Welcome to the doctoral program Chromosome Dynamics!
DNA encodes the genetic information, the blueprint for any living organism. In higher eukaryotes, it resides in the cell nucleus, is associated with proteins forming chromatin and partitioned into linear units called chromosomes. The readout of genetic information, its maintenance and faithful transmission from one generation to the next depends on intact chromosomes. Untimely structural changes, failure to protect DNA from deterioration, impaired DNA repair or missegregation of chromosomes during cell division seriously compromise the fitness of the organism and cause numerous pathologies. Understanding the molecular basis of chromosome maintenance and dynamics is therefore essential for human health and fertility, for plant breeding but also for industrial and food production.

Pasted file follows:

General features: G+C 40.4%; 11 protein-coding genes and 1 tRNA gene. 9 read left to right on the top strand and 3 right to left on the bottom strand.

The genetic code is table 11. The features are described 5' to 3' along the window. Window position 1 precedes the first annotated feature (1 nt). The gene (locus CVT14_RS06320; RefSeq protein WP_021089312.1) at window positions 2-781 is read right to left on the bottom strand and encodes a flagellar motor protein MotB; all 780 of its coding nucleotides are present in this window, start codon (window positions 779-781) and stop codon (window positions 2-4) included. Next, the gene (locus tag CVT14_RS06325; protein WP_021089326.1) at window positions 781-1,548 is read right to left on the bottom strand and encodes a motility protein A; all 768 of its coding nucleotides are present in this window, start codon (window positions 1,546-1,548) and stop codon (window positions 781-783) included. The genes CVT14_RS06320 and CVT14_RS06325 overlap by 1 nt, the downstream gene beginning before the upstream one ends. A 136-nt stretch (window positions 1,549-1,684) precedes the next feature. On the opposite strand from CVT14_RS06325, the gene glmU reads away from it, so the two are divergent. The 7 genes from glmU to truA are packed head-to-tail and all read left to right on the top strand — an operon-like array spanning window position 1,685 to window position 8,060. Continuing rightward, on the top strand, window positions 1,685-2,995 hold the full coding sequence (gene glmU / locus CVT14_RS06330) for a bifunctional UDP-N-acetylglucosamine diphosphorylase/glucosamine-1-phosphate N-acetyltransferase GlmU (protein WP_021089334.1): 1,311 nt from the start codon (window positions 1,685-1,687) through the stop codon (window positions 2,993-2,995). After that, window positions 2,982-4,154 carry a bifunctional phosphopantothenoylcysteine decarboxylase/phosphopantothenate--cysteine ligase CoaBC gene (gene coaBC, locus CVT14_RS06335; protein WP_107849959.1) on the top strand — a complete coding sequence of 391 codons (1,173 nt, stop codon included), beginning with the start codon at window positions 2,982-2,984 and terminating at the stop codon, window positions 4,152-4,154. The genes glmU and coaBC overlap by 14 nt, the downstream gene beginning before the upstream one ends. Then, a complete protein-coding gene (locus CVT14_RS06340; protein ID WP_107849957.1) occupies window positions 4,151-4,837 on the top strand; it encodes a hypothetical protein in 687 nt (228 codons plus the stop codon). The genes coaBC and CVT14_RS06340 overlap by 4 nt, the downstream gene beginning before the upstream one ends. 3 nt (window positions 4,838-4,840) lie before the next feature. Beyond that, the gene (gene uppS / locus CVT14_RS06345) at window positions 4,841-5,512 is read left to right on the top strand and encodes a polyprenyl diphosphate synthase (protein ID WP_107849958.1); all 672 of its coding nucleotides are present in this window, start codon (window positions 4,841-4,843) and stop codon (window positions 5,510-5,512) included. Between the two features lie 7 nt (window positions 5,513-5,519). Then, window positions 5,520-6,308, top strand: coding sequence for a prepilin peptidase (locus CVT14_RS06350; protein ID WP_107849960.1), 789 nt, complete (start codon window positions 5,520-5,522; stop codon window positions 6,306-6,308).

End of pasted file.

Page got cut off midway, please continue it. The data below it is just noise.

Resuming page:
The Campus Vienna Biocenter (VBC) is a research hub for groups with strong records in chromosome biology. The implementation of the FWF-funded doctoral program (DK) “Chromosome Dynamics” allowed the establishment of a well-structured educational framework for this topic. The principal investigators contributing to the program make students familiar with a wide range of unanswered questions in the field of chromosome biology, different model organisms, experimental approaches, techniques and perspectives. Research topics include (somatic and meiotic) DNA repair, chromosome organisation, movement and segregation, telomere function, dynamics of chromatin modifications and gene regulation. Research is performed in mice, mammalian cell culture, nematodes, ciliates, plants and yeasts. The DK considerably extended the teaching dedicated towards chromosome biology. It established platforms for seminars and retreats to train students to present their research, critically evaluate their results and foster intellectual exchange.The doctorate program organizes special workshops, with an emphasis on state-of-the-art techniques for chromosome research, scientific conduct and data presentation and career planning to enable students to reach beyond their actual PhD topic while gaining a comprehensive understanding of ‘chromosome metabolism’.